The village of Port Jefferson has completed one its scheduled budget workshop meetings on March 12 and as reported by The Port Times Record, Treasurer Don Pearce introduced a $9.7 million proposed budget, an 11 percent increase over last year.
There are two principal drivers of an increase in the budget, according to discussions at the March 5 public board of trustees meeting.
The first is a $5.5 million voter approved roadway repair bond that the village must begin paying back. A $325,000 principal and interest payment on the bond will roll into next year’s budget.
The village will also have to begin paying for its own snow and ice removal as of next winter, an expense that in the past was reimbursed by Brookhaven Town.
“We’re going to be budgeting $140,000 for snow removal but we’re not going to be reimbursed,” said Mayor Margot Garant.
In a conversation earlier last year with Patch, Brookhaven Town Councilman Steven Fiore-Rosenfeld said that eight villages including Port Jefferson have been put on notice that the Town will not reimburse for snow removal starting December 2012.
The practice of paying back villages for snow removal had been going on for 50 or more years according to Rosenfeld and it will be eliminated this coming winter.
In order to pay for these new expenses, the village is seeking to override the 2 percent tax cap imposed by New York State. Unlike school districts, villages have had an easier time getting the public behind the override since the amount of money is of a much smaller proportion to a resident’s overall tax bill.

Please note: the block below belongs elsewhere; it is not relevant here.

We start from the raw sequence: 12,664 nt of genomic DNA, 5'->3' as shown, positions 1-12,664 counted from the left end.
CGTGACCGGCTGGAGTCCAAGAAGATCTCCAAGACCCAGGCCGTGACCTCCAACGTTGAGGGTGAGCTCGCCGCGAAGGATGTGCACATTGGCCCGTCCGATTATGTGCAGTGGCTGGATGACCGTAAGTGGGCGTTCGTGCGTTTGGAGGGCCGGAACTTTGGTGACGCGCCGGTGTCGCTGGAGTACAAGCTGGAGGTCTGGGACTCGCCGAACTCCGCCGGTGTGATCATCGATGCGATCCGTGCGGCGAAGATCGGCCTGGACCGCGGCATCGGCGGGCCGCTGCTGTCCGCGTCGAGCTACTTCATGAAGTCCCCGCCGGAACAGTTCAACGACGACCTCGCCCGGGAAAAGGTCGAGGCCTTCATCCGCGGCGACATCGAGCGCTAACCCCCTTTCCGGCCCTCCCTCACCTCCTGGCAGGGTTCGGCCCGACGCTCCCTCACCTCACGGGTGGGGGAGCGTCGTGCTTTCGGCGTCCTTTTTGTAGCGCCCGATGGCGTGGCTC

Another expense for the village are higher pension and health care contribution costs.
“Everyday villages are overriding the tax cap,” said Pearce at the board meeting.
Pierce explained that unlike a school districts, new principal and interest payments on approved debt for villages can’t be added to the formula when figuring out the tax cap limit. For school districts certain budget items allow it to legally raise the tax levy higher than 2 percent without needing a 60 percent voter approval on the budget.
If limited by 2 percent tax cap, the village would have to cut $350,000 out of budget just to make the debt service payment, according to Pierce.
In order to pierce the tax cap the board must first vote to authorize the village to do so. If 60 percent of the board votes to override the cap, then the village retains the option to do so if it needs to. It does not mean that the tax levy will definitely increase above 2 percent. The board plans to vote on the override on Monday.
Voting to increase the tax levy above the cap will only be effective for the current budget year and if the village sought another exemption next year it would have to go through the same process again.
Pearce estimated that the village will need to go about 6 percent above the cap for a total of 8 percent increase in the tax levy. The current tax rate for the village is $22.14 per thousand, so a 10 percent total increase to the levy translates to an additional $2.14.
Village resident Phil Griffith said that the 2 percent tax cap for villages seemed unrealistic to him. He asked other villages might seek exemptions as well.
“Villages? Yes. Schools? I doubt it,” Pearce said. “I’m not sure if that will happen on any community on Long Island.”
The village has another budget workshop scheduled for March 26 at 6 p.m. A public hearing on the budget will be held on April 16.